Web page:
“Yes, snow! Some day you will go to Europe with me and I will show you snow. It is marvelous! Cold like no cold you have ever seen! It is like the shaved ice your fathers like to have in their Coca-Colas.”

“Ah snow... I see. So the Russians are cold and weak?” Gabriel inspected his silk tie as he asked this of Abshir.

“Yes, the sun burns their skin and makes them faint! We’ll overtake their Navy ship and tie them to each other on deck where they will wilt and wilt and fade and then die in the sun. And the Russian Navy will bring us millions of dollars to buy back their ship. And then? My sons, Gabriel and Alexander, we will be quite powerful and rule the sea.” Abshir lit a cigarette and then he handed a cigarette to each one of us. I puffed confidently and I liked the smoke curling around my face like the fog that was rising from the sea just outside the little cabin window. I imagined being the son of Abshir, King of the Sea. We would return to my village and find my father. I would give him enough money that he would no longer have to hammer brass pots for the tourists.

The ship came to a stop, the engine went dead and we heard the channeling of the anchor chains as they spooled out of the hull and into the sea. We would sit like a leopard in a tree limb all night, waiting for the wildebeest to stroll beneath her. Abshir gathered all the men, and the one woman, and Gabriel and I on deck. We ate fish and bread and there was much whiskey and Gabriel and I were given a bottle of French champagne, also stolen from the Frenchman’s sailboat. The champagne was like golden Coca-Cola and it made me very dizzy. There was hashish and mint tea and even sweets. I felt as though we were already wealthy beyond anything I had ever known, but Abshir explained that the Russian Navy had to be captured the very next night. He knew their sea route. The old Muslim bird man told him exactly where the Russians were going to be. How did the bird man know this? How? But there we sat on the black water with the stars like a million hyena eyes staring down at us from the ceiling of heaven. The band of us fell asleep on deck, our bellies full and our hearts pounding with Abshir’s plan.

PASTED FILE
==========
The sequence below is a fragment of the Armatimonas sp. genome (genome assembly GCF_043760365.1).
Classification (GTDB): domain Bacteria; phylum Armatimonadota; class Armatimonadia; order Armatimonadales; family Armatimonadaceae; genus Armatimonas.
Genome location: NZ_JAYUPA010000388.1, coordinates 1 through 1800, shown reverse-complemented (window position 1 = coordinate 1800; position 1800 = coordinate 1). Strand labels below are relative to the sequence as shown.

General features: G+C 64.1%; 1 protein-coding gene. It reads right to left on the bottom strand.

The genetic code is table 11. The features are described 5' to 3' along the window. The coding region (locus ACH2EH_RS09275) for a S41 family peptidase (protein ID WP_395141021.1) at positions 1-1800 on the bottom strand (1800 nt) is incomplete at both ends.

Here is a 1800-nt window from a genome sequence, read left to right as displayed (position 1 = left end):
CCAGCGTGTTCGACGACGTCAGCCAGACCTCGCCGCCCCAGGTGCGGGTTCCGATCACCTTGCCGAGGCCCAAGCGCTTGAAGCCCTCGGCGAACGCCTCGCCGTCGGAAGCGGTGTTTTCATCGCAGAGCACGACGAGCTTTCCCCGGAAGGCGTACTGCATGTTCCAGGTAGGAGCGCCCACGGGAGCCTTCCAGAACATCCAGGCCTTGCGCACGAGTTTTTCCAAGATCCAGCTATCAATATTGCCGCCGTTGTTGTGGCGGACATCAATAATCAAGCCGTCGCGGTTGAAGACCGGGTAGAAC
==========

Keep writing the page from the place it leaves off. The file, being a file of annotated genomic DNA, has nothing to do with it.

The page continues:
Sunday, May 16, 2010

I Was A Pirate -- Part One of an Experimental Story . . .

Somalia’s transitional government called on Russia on Friday to explain why it had cut 10 Somali pirates adrift in the Gulf on Aden without navigation equipment or much hope of survival. Russian forces last week stormed a hijacked oil tanker in a rescue operation that killed one pirate. Russia said 10 others arrested were later set loose aboard one of the small vessels they used in the attack. A military official said they were stripped of their weapons and navigation equipment. Russian media later quoted a military source saying the pirates were now likely dead.
Nairobi — Reuters Published on Friday, May. 14, 2010 8:25AM EDT Last updated on Friday, May. 14, 2010 6:11PM EDT